the context of comprehensive and timely implementation of the measures outlined
in the National Strategy on Energy Efficiency and the introduction of an explicit
carbon price—which will ultimately underpin and catalyse energy efficiency
improvement throughout the economy.
The Task Group concludes that the Government, in order to deliver a step-change
improvement in energy efficiency by 2020 and place Australia at the forefront of
OECD energy efficiency improvement, should:

Recommendation 1:
Agree to an aspirational national energy efficiency target of improving our primary
energy intensity by 30 per cent between now and 2020.

Recommendation 2:
Agree to the introduction of a transitional national energy savings initiative to
replace existing and planned state energy efficiency schemes, subject to detailed
consultation on its design.

Recommendation 3:
Agree to further work that will outline new national governance arrangements for
COAG consideration later this year.

Recommendation 4:
Agree to improve the data, information and analysis tools necessary to enable
energy efficiency innovation, to track the national target, and to underpin future
policy development.

Recommendation 5:
Agree to the development and design of a long-term national strategy to build a
culture of energy efficiency.
Recommendation 6:
Consider the suite of other sectoral proposals in Part 3 of the report that are aimed
at addressing specific barriers to energy efficiency improvement in particular areas of
the economy. Several sectoral proposals could usefully be progressed at low cost and
without compromising later government decisions in relation to the recommended
foundation measures:
●● enhance the assessment and verification requirements and expand the coverage of
the Energy Efficiency Opportunities Act 2006 to include large energy generators and
energy transmitters and distributors, and major greenfield and expansion projects
(chapter 8)
●● consider the introduction of a mandatory light vehicle CO2 standard, a
Commonwealth fleet emissions target and the development of interoperability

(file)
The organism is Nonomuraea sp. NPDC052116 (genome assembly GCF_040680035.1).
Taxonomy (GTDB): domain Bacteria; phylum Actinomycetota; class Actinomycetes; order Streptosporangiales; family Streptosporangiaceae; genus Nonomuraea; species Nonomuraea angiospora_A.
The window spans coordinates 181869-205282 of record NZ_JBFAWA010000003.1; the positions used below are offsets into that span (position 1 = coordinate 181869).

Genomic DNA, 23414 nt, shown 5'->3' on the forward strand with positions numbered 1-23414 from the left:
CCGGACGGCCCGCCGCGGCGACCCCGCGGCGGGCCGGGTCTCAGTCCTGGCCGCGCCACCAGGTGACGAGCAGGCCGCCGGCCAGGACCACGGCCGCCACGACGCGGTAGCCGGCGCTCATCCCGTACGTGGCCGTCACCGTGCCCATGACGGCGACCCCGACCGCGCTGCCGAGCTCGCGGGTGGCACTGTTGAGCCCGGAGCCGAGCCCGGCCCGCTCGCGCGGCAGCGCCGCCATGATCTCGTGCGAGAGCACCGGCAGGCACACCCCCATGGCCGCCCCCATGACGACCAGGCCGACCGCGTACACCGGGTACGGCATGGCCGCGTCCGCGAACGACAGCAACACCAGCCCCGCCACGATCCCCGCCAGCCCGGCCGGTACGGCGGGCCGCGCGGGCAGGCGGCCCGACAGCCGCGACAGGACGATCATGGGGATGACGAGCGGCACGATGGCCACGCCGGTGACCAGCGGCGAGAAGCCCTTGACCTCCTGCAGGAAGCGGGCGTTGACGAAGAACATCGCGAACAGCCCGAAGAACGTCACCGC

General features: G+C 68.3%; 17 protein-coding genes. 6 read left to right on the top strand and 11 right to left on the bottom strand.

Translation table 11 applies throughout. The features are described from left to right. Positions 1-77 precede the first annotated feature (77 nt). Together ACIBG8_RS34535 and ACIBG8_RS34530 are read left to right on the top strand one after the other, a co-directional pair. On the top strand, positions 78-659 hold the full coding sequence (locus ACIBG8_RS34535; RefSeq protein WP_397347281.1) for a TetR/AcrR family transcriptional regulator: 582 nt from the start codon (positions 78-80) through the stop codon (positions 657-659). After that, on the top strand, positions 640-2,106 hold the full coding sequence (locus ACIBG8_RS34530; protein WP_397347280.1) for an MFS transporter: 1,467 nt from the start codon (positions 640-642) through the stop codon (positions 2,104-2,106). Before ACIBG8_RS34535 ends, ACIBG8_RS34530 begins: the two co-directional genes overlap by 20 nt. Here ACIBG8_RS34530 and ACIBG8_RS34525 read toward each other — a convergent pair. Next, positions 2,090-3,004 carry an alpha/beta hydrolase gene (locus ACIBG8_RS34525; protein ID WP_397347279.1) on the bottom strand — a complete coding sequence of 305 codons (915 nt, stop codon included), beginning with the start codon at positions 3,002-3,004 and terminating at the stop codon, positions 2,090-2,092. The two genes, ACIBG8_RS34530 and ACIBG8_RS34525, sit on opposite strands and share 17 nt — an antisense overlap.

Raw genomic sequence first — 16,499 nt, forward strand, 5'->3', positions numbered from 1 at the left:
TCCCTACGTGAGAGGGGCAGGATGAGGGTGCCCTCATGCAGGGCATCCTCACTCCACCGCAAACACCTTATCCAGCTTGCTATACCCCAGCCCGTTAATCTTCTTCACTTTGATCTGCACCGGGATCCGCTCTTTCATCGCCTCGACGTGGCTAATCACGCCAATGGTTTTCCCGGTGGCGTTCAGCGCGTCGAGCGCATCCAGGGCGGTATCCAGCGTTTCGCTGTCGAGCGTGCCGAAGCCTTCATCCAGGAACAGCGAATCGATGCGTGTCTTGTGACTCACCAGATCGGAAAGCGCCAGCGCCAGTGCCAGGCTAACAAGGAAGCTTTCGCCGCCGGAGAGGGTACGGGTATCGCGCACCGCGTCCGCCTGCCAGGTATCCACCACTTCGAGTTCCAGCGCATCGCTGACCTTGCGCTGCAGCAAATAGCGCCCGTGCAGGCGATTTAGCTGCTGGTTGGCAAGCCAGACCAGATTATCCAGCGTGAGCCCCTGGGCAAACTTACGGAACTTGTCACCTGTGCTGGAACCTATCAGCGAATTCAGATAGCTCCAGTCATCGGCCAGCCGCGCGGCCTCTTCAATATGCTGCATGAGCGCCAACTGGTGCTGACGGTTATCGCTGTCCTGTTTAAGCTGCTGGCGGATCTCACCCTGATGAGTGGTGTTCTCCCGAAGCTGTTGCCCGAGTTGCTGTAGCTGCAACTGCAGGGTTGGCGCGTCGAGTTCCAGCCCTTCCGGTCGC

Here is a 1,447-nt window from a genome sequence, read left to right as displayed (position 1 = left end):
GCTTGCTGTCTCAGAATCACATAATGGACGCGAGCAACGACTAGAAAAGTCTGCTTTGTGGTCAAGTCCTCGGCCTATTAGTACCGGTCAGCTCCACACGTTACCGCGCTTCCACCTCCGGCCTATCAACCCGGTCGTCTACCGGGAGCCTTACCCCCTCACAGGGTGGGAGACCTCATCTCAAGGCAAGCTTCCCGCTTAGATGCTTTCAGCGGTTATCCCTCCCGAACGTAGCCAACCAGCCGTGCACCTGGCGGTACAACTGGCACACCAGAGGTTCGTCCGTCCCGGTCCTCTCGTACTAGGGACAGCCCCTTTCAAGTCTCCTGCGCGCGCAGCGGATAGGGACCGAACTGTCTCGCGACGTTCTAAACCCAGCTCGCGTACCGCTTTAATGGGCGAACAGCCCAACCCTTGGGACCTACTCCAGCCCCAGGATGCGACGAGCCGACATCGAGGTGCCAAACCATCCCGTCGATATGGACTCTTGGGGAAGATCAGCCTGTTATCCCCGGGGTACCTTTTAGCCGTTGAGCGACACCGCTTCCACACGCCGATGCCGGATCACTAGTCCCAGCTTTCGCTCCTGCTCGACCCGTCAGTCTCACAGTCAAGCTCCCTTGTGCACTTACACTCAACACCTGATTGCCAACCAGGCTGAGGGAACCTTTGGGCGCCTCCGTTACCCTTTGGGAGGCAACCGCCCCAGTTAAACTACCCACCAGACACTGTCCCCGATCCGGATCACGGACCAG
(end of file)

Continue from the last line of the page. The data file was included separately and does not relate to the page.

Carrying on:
standards for electric vehicles, as well as a clear government statement on electric
4 vehicles as a part of our future vehicle mix and supporting global collaboration on
improving vehicle fuel efficiency (chapter 9)
r e po r t o f th e p r im e mi n ist e r ’ s t a s k g r o u p o n e n e r g y e f f ici e n c y

●● reduce the barriers to energy efficiency in the Australian energy market (chapter 12)
●● streamline and expand minimum energy performance standards and introduce high
energy performance standards through the current national legislation process
(chapter 14).
S u m m ar y of proposa l s 5

Foundation measures recommended


●● A national energy efficiency target
●● A national energy savings initiative
●● An improved governance structure
●● Improved innovation, data and analysis
●● A long-term strategy to build a culture of energy efficiency

Supporting options
Large energy users
●● Consider expanding the Energy Efficiency Opportunities program.*
●● Consider introducing a large energy users demonstration incentive.

Transport
●● Consider supporting the Global Fuel Economy Initiative’s ‘50 by 50’ campaign,
a global project to make cars 50 per cent more fuel efficient than 2005 levels
by 2050.*
●● Consider introducing mandatory CO2 standards for light vehicles.*